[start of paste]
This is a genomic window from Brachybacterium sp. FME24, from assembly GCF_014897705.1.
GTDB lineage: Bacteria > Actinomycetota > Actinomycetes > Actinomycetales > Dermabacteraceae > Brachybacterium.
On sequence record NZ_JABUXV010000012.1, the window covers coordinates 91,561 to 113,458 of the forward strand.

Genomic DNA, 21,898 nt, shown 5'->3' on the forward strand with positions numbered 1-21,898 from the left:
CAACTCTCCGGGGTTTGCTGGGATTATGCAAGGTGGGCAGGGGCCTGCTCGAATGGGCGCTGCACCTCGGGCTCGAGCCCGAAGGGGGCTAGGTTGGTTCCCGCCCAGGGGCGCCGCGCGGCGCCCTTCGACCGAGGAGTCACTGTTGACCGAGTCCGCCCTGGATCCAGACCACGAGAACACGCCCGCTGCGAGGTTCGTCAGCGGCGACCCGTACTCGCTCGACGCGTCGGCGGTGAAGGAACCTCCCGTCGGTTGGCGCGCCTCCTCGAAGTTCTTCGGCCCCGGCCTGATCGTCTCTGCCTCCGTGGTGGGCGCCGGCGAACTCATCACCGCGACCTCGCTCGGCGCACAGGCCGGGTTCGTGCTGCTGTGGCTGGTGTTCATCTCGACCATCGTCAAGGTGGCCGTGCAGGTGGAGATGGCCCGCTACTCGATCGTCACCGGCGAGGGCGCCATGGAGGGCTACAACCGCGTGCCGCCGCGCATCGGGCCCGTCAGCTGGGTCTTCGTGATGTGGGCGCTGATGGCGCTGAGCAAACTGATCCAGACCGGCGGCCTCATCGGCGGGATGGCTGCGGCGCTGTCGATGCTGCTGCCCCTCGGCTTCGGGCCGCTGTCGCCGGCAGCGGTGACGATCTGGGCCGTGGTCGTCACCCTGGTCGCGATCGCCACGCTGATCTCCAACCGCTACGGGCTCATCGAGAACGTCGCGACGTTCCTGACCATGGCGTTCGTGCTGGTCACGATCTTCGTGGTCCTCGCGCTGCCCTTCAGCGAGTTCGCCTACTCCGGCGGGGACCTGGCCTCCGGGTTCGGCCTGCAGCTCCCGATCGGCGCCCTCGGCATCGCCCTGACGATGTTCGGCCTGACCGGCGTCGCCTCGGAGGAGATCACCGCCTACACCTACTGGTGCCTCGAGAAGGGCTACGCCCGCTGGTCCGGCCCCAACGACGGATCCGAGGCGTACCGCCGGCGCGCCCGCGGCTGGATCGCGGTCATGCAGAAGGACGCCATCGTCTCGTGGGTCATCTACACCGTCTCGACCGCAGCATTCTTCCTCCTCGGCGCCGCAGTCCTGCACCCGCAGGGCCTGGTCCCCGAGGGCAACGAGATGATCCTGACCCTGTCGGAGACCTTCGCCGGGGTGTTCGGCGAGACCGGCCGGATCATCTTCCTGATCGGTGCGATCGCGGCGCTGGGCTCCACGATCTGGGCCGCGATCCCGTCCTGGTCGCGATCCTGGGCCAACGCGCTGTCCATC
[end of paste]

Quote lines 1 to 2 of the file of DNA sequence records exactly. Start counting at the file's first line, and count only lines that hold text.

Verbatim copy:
This is a genomic window from Brachybacterium sp. FME24, from assembly GCF_014897705.1.
GTDB lineage: Bacteria > Actinomycetota > Actinomycetes > Actinomycetales > Dermabacteraceae > Brachybacterium.